Jeb Bush and Mitt Romney. (Brian Snyder/Reuters)

Someone recently quipped that people with car elevators shouldn’t complain about inequality, but I disagree. I welcome Mitt and Jeb and Marco (sounds like a cool boy band, no?) to the debate over inequality and poverty in America.

I am, however, not naïve. There are two tickets to admission to this debate.

First, part of what’s going on here is that these guys want to whack away at the president’s economic record, and they no longer have growth and jobs to beat up on. That doesn’t mean everyone’s benefiting from the growth — in fact, that’s the inequality point. But it does mean you can’t credibly do the old Rep. John Boehner thing and just wave each month’s jobs report around as a case against the president.

So when Romney complains about trends in inequality and poverty under Obama, one must consider the outside chance that he’s less interested about actually doing something about these economic blights than he’s running out of other stuff to rail about.

Second, you have to bring something to the table beyond the old canard that more growth will trickle down from the haves to the have-nots, more than “getting taxes and regulations out of the way,” more than shrinking government and repealing Obamacare. That is, you have to get beyond old rhetoric and into new evidence.

Instead, you need to bring something like this: the new report from the Children’s Defense Fund on how to lower child poverty by 60 percent.

I’ll get into details from the report in a moment, but let me be clear. I’m of course not suggesting that these conservatives adopt these measures. I’m saying they need to articulate their policy agenda in similarly granular terms, measure its impact on poverty or inequality, and suggest “payfors.”

If you’ve got such ideas and evidence of their effectiveness, absolutely bring them to the table. I and others will give them a sincere and objective look; Buddha knows, nobody has the ideas market cornered in this critical space. But don’t think you can just add the words “poverty” and “inequality” to your old campaign platforms and expect anyone to take you seriously.

(Just in case you think I’m being a haughty liberal here, let me point toward some recent posts by the smart conservative Jimmy Pethokoukis, who’s been making a similar case: “[the] economic reality [is] that cranking up GDP growth, while a necessity, may no longer be sufficient to lift all boats…”)

The table below shows what CDF proposed and what it cost, along with the simulation results of each policy (and their interactions) from microdata analysis by the nonpartisan Urban Institute (‘SPM’ stands for supplemental poverty measure, a metric that includes the impact of all of these policies). Increasing housing and nutritional (SNAP) support reduces child poverty by over 4 million. Combining numerous pro-work policies targeted at poor kids’ parents — subsidized jobs, expanded EITC (wage subsidy), higher minimum wage, and more help paying for child care — raises another 3 million kids out of poverty.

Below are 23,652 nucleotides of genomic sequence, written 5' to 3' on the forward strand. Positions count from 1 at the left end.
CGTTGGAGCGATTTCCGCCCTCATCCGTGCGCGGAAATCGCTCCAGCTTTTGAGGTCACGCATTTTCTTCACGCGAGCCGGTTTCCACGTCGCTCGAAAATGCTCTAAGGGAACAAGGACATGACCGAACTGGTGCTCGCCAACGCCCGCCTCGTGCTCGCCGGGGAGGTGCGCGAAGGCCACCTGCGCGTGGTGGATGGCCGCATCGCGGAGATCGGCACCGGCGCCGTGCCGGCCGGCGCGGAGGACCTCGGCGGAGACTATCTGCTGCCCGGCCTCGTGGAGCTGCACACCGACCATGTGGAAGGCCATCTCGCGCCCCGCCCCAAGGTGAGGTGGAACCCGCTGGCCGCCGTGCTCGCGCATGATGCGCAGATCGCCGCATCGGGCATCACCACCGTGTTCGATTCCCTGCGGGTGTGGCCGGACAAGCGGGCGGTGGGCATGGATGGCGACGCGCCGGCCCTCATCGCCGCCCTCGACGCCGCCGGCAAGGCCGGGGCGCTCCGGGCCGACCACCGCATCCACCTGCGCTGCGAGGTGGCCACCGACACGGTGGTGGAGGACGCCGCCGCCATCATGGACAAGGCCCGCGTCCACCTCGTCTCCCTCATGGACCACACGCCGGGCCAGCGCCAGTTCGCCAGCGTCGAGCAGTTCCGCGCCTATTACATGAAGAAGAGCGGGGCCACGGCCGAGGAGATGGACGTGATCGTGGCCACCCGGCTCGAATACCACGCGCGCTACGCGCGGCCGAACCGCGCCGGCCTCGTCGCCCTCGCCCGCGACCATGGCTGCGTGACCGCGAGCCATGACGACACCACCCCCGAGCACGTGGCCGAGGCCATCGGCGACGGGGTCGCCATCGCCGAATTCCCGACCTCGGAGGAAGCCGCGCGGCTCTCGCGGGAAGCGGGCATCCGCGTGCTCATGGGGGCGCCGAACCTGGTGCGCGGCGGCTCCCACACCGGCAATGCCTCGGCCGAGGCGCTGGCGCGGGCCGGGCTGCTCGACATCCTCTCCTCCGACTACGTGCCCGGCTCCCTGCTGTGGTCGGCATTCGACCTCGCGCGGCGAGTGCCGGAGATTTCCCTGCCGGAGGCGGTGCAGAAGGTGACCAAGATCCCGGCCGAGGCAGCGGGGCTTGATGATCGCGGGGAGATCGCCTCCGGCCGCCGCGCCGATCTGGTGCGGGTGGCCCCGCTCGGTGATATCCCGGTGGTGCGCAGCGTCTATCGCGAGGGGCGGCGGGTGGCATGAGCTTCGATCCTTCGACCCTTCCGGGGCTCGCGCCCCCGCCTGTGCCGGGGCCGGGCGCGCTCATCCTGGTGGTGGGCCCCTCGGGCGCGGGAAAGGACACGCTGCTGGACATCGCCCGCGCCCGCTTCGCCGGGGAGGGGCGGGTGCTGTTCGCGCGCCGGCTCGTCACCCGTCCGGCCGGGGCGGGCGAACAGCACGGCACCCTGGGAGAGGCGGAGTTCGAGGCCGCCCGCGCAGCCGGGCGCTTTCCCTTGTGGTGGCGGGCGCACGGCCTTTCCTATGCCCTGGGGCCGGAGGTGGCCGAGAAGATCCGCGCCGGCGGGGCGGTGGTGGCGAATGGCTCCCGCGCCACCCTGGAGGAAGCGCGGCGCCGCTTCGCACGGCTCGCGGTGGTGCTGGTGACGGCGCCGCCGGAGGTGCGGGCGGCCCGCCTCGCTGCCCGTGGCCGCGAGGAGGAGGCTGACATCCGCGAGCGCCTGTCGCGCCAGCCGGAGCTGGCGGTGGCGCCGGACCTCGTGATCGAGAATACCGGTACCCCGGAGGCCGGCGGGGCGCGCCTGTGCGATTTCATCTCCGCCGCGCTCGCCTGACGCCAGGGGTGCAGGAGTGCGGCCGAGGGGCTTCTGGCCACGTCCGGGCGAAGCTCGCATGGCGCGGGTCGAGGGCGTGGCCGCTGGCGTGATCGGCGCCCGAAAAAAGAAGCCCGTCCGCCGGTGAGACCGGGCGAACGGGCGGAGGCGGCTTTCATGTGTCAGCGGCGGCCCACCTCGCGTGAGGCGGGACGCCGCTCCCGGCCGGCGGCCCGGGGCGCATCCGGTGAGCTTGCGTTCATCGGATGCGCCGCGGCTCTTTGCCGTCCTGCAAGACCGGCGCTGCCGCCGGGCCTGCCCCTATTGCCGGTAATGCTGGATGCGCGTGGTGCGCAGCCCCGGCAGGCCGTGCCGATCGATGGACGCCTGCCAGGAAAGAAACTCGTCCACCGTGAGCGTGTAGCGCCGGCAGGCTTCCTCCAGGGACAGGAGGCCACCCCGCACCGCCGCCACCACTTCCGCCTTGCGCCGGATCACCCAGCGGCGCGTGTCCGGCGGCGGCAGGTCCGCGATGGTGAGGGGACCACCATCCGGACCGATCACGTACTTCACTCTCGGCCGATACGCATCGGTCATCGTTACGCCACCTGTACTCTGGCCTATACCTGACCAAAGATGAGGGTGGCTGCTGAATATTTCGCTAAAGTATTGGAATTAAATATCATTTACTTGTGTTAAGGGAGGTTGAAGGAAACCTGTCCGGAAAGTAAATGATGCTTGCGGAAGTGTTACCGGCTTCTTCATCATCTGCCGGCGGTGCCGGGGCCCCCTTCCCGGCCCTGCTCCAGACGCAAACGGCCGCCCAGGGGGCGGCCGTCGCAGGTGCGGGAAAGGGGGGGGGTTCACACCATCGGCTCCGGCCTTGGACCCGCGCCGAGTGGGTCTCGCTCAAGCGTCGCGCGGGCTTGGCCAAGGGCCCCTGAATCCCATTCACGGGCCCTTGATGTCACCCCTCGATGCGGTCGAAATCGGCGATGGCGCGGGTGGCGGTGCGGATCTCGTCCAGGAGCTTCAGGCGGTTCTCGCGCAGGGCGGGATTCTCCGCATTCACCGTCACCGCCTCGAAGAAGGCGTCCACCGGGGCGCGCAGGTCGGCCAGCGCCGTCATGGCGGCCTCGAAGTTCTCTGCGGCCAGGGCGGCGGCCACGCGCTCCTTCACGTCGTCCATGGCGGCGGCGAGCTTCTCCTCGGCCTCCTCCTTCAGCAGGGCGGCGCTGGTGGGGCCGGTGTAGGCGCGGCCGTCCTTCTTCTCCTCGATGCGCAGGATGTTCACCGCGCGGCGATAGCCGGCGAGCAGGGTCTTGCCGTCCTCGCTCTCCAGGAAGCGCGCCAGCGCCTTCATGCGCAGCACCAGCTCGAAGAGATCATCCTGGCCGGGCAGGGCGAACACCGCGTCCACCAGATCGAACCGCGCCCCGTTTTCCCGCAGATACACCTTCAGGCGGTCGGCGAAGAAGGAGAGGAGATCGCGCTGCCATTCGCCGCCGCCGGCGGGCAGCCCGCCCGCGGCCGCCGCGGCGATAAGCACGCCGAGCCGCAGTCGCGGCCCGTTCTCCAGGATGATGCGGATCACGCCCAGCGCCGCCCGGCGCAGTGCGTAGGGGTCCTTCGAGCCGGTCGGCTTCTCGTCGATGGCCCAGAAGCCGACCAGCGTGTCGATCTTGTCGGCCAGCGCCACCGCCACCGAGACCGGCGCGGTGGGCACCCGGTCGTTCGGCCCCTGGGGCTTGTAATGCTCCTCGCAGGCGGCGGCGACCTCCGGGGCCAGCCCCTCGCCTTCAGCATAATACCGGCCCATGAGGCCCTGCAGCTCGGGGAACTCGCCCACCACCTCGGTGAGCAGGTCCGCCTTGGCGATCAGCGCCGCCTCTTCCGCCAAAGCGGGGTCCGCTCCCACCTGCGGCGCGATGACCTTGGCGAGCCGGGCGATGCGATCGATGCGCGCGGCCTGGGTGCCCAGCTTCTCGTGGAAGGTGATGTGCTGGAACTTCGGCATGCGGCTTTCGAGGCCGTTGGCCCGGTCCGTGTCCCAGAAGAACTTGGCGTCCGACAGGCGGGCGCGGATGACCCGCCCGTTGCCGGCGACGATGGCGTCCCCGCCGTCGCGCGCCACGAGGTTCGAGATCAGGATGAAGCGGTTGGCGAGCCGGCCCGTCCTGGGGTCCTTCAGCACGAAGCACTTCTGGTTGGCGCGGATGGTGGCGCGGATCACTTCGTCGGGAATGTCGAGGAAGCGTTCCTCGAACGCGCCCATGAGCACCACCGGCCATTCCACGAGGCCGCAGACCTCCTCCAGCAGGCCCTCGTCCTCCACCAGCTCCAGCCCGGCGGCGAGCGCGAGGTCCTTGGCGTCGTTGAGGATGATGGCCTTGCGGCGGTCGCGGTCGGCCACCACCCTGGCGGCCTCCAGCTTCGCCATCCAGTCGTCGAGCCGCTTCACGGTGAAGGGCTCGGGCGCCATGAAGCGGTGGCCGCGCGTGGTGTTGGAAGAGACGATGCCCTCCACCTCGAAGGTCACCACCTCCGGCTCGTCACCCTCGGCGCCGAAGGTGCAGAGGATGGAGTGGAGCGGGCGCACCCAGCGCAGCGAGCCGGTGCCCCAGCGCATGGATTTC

Source: CDF *The combined impact is less than the sum of the impacts of the individual policy changes because in some cases the same child would be lifted above poverty by more than one policy improvement. Similarly the cost of the nine changes together is less than the sum of the costs of the individual changes. ^ This includes spending going to all children, including those not lifted above poverty and those already above poverty.

(Two points on the minimum wage: one, the simulators assumed an increase to $10.10 in the federal minimum, and they built in some negative employment impact from the increase; two, the increase ends up saving $15 billion because its beneficiaries use fewer of the other services in the table.)

Before you conclude there’s no way any of the names above will go for these ideas, I should point out that Rubio has spoken favorably of expanding the EITC and the Child Tax Credit. Rubio and others (like Rep. Paul Ryan, who’s also given some support to expanding the EITC) have also stressed the importance of educational opportunity and marriage.

On the other hand, CDF pays the $77 billion price tag, which they point out is about 2 percent of annual outlays, by closing tax loopholes that benefit the wealthy and cutting military spending. That’s…um…not the R’s plan. In fact, any such expansions, including the ones noted above that some conservatives have leaned into a bit are wholly inconsistent with their budgets, which have cut deeply into low-income programs.

So let’s see, at a level of granularity that permits substantive evaluation, what they’ve got. When it comes to policy solutions to these difficult and persistent problems of inequality and poverty, all substantive evidence is welcomed, even if your car rides an elevator.